Not to brag, but Earth Day and Smithsonian go way back. We are practically related. The first Earth Day, of course, was April 22, 1970. The first issue of Smithsonian? April 1970.
As far as we know, Smithsonian's launch wasn't meant to coincide with that official salute to the aborning environmental movement. But the magazine's founders were alert to the same forces that gave rise to Earth Day, and they certainly believed that nothing was more important at that moment in the nation's history—heck, in human history—than coming to grips with the havoc that people had been visiting upon the natural world. In a pre-publication announcement, the founders said, "In this age of doubt about the future of Man we must be able to do better than merely escape by the skin of our teeth." Noting that Man is "buffeted and warped by the frequently deteriorating quality of his life," they said Smithsonian would "tell of Man's staggering problems, his struggles" and would keep an eye on this "harassed biped, showing how he can reestablish control over his environment."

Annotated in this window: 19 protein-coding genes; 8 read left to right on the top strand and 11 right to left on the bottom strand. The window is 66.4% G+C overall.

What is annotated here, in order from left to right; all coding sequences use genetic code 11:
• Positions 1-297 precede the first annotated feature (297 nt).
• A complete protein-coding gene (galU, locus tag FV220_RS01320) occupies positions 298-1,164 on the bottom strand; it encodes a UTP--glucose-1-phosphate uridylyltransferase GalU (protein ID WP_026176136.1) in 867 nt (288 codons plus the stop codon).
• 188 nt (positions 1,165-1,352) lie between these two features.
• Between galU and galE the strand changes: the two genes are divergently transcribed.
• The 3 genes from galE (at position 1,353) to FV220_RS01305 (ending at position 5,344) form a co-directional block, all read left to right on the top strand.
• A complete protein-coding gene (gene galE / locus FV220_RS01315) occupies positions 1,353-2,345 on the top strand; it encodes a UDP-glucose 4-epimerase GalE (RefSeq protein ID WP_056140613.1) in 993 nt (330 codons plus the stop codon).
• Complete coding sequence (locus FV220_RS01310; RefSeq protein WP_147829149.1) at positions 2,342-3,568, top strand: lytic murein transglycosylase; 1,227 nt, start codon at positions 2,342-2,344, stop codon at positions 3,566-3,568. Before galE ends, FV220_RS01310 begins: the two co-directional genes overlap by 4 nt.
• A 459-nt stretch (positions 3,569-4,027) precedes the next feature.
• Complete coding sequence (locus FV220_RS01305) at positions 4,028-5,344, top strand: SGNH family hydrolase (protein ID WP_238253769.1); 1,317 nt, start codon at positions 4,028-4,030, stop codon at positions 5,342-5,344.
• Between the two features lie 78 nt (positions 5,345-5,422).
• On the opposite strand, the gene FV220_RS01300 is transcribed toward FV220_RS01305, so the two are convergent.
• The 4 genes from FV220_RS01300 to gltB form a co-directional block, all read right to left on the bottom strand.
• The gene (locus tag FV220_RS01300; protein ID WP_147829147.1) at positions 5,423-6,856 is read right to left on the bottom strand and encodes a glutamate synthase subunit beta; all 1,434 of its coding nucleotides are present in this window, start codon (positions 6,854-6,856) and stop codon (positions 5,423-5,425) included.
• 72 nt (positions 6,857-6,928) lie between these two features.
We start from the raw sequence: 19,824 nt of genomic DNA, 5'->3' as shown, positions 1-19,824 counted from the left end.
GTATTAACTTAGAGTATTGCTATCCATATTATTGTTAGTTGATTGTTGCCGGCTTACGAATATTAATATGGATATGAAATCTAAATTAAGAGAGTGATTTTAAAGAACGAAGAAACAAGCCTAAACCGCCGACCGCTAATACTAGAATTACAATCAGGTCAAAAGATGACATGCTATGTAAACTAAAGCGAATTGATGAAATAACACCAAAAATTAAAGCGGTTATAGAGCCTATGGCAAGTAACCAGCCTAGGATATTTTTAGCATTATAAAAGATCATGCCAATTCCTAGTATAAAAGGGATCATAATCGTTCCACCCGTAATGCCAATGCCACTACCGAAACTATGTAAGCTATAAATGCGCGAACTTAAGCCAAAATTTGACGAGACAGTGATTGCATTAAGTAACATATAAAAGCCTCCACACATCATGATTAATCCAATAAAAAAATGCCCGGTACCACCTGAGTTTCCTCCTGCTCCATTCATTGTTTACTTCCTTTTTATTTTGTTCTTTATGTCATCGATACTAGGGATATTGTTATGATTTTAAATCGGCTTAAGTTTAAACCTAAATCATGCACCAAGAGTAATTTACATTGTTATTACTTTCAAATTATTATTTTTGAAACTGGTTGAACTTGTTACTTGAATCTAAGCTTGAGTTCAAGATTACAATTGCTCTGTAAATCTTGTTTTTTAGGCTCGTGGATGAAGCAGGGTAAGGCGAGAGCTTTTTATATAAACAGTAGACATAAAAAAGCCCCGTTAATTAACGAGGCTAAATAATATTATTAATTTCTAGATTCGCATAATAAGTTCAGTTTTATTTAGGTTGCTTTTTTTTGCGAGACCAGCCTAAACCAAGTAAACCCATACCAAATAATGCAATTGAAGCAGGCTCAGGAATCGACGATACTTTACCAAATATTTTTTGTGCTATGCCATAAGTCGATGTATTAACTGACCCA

OK, so the founders' use of the masculine pronoun was rather archaic. But their environmental consciousness was ahead of its time, and Smithsonian has always excelled at passionate, skeptical, scientifically sound reportage about the environment. Take Elizabeth Royte's 2006 piece, "Corn Plastic to the Rescue?," republished here (follow the links below) along with several other magazine pieces as well as new Web exclusives to commemorate Earth Day. Royte, author of the book Garbage Land: On the Secret Trail of Trash, looked into compostable plastics derived from corn instead of oil, some 800,000 barrels of which are used each day in the United States to make conventional plastics. Corn-based plastics are increasingly touted as a solution to the plastic scourge. But are they as green as they seem? Royte found out some surprising things, putting this important environmental issue in a clearer light than any other report on the subject we've seen.
That's what Smithsonian has been striving to do ever since the magazine and Earth Day arrived hand-in-hand 37 years ago.